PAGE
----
At the SWSW festival Friday, an overexcited fan snapped a photo of Jake Gyllenhaal as he relieved himself at a urinal. While some report that a minor scuffle ensued, Gyllenhaal’s rep says, “There was no scuffle, it was an excited fan who tried to take his picture in the restroom. He asked the guy to please delete it and he did! No drama.” While many celebs would be understandably upset, Jake took it in stride.
“I think it’s an appropriate space to keep privacy,” the actor joked to Entertainment Weekly at the panel Saturday. “I hope that people wouldn’t disagree with me on that.”
Do celebrities give up their personal privacy by virtue of their vocation? By the looks of most magazines on your supermarket’s checkout aisle, the answer appears to be no. While we decry the paparazzi for being vapid bottom-feeders, we easily drop $3.49 for an issue of US Weekly because there’s a picture of Angelina Jolie in Central Park’s petting zoo with her children or of Matthew McConaughey walking his dog barefoot in Malibu. Clearly, there is a market for candid celebrity photos, so the paparazzi are not the only ones to blame.
There is a balance between the First Amendment rights to freedom of the press and an individual’s less-defined right to privacy or, as stated so eloquently by the Supreme Court’s Justice Louis Brandeis, right to be left alone. With the advent of individual personal publishing, a lá blogs and social media, anyone with a camera could enter the game.
Traditionally, there has been some legal protection of the celebrity from the photographic press. For instance, when Ronald Galella. a photographer, became continually overaggressive with her and her
children, Jackie Onassis Kennedy sought and obtained an injunction under theories of harassment, intentional infliction of emotional distress, assault and battery, commercial exploitation of her personality, and invasion of privacy. Finding that Galella had “insinuated himself into the very fabric of Mrs. Onassis’ life,” the court enjoined him from coming within fifty yards of Jackie Onassis and within seventy-five yards of her children. In 1998, two photographers were convicted of false imprisonment for following and blocking a car driven by Arnold Schwarzenegger in which his wife and at least one of his children were passengers. In the wake of this incident, the 1997 death of Princess Diana–purportedly due to overaggressive paparazzi driving her car off the road–and four failed attempts of Congress to pass federal anti-paparazzi legislation, California made its own law. In the nation’s first anti-paparazzi statute, California created tort liability for “physical” and “constructive” invasions of privacy through photographing, videotaping, or recording a person engaging in a “personal or familial activity.”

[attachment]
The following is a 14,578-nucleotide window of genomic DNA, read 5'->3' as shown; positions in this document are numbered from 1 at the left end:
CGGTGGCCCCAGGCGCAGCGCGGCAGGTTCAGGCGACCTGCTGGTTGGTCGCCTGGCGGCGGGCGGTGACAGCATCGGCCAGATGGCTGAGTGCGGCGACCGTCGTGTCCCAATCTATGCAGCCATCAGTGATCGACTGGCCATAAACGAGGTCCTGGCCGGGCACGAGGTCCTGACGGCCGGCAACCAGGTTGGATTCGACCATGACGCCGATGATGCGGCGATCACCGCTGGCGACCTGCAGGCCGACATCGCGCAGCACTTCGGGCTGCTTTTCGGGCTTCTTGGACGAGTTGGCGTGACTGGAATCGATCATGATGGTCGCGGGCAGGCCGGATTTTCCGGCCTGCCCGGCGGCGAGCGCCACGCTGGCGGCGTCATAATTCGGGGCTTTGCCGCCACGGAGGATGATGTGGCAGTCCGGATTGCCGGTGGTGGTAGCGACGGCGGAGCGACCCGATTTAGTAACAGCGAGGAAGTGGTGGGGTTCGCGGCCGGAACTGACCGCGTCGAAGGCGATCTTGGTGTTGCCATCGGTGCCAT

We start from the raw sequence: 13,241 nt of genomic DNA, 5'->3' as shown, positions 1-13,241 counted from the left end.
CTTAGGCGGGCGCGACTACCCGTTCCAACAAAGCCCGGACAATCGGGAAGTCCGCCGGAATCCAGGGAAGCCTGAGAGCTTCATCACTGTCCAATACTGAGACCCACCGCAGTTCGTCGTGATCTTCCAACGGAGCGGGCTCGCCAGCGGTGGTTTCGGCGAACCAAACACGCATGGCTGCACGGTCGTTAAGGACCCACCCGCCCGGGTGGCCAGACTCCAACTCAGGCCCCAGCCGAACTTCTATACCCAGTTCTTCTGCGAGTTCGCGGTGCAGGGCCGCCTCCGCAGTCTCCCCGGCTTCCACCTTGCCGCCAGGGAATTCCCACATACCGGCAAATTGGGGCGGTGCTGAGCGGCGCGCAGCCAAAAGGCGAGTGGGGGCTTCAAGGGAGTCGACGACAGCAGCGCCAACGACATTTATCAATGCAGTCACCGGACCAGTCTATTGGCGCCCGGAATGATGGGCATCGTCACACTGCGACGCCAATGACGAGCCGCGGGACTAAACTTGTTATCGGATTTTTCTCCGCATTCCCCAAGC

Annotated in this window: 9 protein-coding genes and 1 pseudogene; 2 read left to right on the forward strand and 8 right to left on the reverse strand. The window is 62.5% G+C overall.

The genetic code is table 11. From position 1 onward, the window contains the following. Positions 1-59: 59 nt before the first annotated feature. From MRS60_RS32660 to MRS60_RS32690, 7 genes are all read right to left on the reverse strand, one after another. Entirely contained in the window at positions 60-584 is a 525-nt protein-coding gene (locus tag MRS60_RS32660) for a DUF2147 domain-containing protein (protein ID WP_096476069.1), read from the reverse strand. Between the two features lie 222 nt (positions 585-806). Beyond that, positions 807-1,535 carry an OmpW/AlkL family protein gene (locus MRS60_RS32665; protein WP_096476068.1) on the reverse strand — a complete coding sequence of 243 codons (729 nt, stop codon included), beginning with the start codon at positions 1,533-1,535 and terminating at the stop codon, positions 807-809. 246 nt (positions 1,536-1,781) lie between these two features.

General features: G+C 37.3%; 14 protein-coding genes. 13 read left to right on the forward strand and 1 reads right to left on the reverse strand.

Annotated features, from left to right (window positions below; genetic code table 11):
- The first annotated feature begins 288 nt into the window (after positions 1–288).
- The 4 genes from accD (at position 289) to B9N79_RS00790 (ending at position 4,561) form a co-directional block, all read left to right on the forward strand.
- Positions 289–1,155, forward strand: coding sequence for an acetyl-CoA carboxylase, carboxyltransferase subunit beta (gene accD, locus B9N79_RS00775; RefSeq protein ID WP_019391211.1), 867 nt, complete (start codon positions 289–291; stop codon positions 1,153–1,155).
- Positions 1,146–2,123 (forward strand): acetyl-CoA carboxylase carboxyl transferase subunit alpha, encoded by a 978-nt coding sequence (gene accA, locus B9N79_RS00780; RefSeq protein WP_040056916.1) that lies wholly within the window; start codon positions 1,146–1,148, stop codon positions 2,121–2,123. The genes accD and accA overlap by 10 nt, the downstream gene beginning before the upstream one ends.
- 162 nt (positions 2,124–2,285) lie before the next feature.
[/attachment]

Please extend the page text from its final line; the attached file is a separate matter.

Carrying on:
Photographers and other members of the press clearly do not have special protection from the application of our general laws prohibiting assault and battery, false imprisonment, stalking, and trespass. However, our government is also limited from restricting the First Amendment activities of individuals or the press without a compelling governmental interest. As far as I know, no court has found such an interest in specifically preventing photographers from taking pictures of celebrities. Nevertheless, how would such a law be applied? How can legislation be drafted clearly enough to be understood by a citizen photographer to avoid criminal liability? Some anti-paparazzi legislation uses the term, “persistently follows.” What does that even mean? How much following would be deemed sufficiently “persistent”? In any event, isn’t it the job of the investigative reporter to stay on the trail and follow a story?
Are we then to limit the law to the subject? Should we only protect celebrities? That seems to be an odd, and probably unconstitutional vague, line in the sand. Who is a celebrity? Tom Cruise? Paris Hilton? Snooki? Hey, I am known for the Battle at Kruger. Am I celebrity? I don’t think so, but how would we define those lines? In light of our freedom of the press, I don’t think it is something we should even consider.
While the specifics of a photographer’s rights and limits may be the subject a future post, allow me to to finish this article by forwarding you to an interesting product: the Photographers Rights Gray Card Set.